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Posted in Future of AMCs, Leadership | 2 Comments

Curating Content via Social Media: A New Role for Physicians

socialized_medicineBy Matt Hawkins, MD

Social media in health care is all the rage. Set up a Twitter account, get a Facebook page—heck, even start a Pinterest account for your office or group. Mix it together with a little video content, SEO, and a flashy URL, and you may be able to find some ROI from your social media efforts. It’s modern. It sounds complicated and advanced. And many social media experts who are dabbling in health care are pushing the merit and success of this marketing strategy.

But should this be the role social media plays in a physician practice? Should hospitals use Twitter as a digital billboard with viral potential? Marketing is important, but is it appropriate for physicians who are entering the social media space?

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Posted in Patient Engagement, Socialized Medicine | 3 Comments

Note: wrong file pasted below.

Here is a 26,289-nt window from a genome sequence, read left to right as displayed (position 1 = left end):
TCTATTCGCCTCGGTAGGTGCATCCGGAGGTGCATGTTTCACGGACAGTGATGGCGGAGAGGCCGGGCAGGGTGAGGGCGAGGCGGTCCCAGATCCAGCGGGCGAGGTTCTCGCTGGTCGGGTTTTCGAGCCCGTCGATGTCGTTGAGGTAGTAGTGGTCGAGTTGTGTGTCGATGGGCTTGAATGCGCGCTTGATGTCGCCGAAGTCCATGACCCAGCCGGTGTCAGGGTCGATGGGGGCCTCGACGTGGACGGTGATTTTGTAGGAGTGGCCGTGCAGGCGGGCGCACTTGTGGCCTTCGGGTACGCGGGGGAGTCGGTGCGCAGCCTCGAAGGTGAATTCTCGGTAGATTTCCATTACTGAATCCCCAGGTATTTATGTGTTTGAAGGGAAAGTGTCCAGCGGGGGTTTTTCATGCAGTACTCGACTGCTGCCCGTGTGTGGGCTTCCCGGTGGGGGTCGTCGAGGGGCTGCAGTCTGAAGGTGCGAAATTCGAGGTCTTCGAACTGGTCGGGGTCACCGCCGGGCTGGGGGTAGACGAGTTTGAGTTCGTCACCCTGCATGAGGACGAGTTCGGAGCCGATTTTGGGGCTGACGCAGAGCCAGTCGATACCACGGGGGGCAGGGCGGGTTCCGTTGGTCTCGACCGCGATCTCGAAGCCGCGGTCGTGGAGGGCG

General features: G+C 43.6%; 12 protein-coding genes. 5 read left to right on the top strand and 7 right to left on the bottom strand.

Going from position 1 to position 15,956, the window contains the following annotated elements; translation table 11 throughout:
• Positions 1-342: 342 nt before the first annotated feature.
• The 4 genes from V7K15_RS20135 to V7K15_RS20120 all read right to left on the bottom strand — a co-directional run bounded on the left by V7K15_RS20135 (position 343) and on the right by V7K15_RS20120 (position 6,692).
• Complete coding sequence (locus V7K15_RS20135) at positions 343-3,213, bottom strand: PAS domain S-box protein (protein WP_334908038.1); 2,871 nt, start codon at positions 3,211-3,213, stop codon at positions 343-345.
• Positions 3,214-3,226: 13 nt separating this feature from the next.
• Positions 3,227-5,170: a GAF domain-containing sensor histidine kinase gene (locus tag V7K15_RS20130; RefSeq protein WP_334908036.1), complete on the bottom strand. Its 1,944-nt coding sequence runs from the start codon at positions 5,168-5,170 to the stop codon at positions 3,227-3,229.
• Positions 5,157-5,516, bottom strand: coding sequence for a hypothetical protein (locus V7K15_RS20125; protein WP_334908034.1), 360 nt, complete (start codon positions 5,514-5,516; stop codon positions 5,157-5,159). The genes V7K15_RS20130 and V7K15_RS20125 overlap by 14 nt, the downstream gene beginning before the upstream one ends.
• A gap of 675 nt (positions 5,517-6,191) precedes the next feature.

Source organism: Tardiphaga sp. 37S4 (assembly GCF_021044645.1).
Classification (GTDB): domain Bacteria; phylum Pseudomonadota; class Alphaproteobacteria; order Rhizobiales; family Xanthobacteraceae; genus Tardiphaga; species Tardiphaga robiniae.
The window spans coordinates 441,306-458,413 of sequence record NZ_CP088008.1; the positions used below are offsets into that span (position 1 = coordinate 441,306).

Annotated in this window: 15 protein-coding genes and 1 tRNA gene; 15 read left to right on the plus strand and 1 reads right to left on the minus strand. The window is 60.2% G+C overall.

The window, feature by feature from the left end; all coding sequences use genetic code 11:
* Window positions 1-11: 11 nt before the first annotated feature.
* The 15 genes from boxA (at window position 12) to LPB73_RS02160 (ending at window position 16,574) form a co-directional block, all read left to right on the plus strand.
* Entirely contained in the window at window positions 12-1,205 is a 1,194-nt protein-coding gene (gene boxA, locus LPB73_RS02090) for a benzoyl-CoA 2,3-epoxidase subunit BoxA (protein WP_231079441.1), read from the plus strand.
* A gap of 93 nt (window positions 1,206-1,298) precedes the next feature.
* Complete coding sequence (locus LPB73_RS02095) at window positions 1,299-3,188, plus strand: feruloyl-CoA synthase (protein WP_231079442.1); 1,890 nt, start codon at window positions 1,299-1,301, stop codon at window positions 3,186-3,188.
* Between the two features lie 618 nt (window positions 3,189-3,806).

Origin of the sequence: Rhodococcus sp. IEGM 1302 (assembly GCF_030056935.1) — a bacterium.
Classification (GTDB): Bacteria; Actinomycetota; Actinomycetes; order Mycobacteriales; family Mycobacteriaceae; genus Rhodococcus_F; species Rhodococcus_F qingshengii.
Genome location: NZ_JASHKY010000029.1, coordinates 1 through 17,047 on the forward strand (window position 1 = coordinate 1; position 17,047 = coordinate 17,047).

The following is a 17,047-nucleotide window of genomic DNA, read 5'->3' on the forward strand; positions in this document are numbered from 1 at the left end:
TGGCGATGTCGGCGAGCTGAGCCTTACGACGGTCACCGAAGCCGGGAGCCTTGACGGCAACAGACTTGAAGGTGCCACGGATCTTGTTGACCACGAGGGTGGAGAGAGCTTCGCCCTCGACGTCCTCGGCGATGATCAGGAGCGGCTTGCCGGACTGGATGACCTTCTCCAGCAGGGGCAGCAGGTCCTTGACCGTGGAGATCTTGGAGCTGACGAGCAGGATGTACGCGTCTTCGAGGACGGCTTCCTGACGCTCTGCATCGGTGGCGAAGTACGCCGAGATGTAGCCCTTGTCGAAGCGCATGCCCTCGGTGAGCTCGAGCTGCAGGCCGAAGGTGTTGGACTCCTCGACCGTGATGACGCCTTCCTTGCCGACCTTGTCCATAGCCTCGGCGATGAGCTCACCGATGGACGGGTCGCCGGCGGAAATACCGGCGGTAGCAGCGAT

“Practical Playbook” Initiative Heralds A New Era for Population Health

By Jennifer J. Salopek

A new initiative being launched today will usher in a new era for population health, whose progress historically has been stymied by multiple stakeholders who don’t communicate, using a variety of unvalidated models. This initiative, A Practical Playbook: Public Health and Primary Care Together, centers on an interactive tool that navigates users through the stages of integrated population health improvement. The initiative was developed by the de Beaumont Foundation, Duke Community and Family Medicine, and the Centers for Disease Control and Prevention.

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Posted in Care Delivery Innovations, Medical Education, Population Health, Primary Care | 2 Comments

Innovative Undergrad Course at Rice: Applying Design Thinking to Health Care Problems

First in a series

By Jennifer J. Salopek

Three weeks ago, at a restaurant in Houston, the solution to a major health care problem may have germinated. Around a table were gathered Michael Fisch, MD, chair of the Department of General Oncology at the University of Texas MD Anderson Cancer Center, and four undergraduates who are enrolled in ENGL 386 at Rice University. The goal? To figure out how to use digital innovation and technology to encourage adult cancer patients to enroll in clinical trials.

Much about this equation may seem unlikely: Department chair + Undergrads + English course = Improved cancer research? But indeed, that is the hope.

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Posted in Health Care Innovation, Medical Education, Patient Engagement, Socialized Medicine, Technology | 1 Comment